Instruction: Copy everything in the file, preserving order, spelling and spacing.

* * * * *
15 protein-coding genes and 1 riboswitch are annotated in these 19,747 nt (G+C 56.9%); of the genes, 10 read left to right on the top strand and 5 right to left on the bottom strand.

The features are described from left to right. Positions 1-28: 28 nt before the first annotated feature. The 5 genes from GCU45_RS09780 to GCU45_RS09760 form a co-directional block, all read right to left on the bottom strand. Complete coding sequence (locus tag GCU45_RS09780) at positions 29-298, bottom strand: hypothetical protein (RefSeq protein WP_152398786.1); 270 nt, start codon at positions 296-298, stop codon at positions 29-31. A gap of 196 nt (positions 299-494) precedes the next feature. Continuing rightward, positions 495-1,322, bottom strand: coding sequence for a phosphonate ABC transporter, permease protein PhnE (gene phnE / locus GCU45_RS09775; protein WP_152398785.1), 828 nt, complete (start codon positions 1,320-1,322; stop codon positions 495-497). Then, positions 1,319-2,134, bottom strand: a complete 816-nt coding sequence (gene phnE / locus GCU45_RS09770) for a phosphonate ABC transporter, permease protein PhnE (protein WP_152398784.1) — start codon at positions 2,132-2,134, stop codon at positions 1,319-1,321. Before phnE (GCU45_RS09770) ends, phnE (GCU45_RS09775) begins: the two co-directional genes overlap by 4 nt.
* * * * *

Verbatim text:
15 protein-coding genes and 1 riboswitch are annotated in these 19,747 nt (G+C 56.9%); of the genes, 10 read left to right on the top strand and 5 right to left on the bottom strand.

The features are described from left to right. Positions 1-28: 28 nt before the first annotated feature. The 5 genes from GCU45_RS09780 to GCU45_RS09760 form a co-directional block, all read right to left on the bottom strand. Complete coding sequence (locus tag GCU45_RS09780) at positions 29-298, bottom strand: hypothetical protein (RefSeq protein WP_152398786.1); 270 nt, start codon at positions 296-298, stop codon at positions 29-31. A gap of 196 nt (positions 299-494) precedes the next feature. Continuing rightward, positions 495-1,322, bottom strand: coding sequence for a phosphonate ABC transporter, permease protein PhnE (gene phnE / locus GCU45_RS09775; protein WP_152398785.1), 828 nt, complete (start codon positions 1,320-1,322; stop codon positions 495-497). Then, positions 1,319-2,134, bottom strand: a complete 816-nt coding sequence (gene phnE / locus GCU45_RS09770) for a phosphonate ABC transporter, permease protein PhnE (protein WP_152398784.1) — start codon at positions 2,132-2,134, stop codon at positions 1,319-1,321. Before phnE (GCU45_RS09770) ends, phnE (GCU45_RS09775) begins: the two co-directional genes overlap by 4 nt.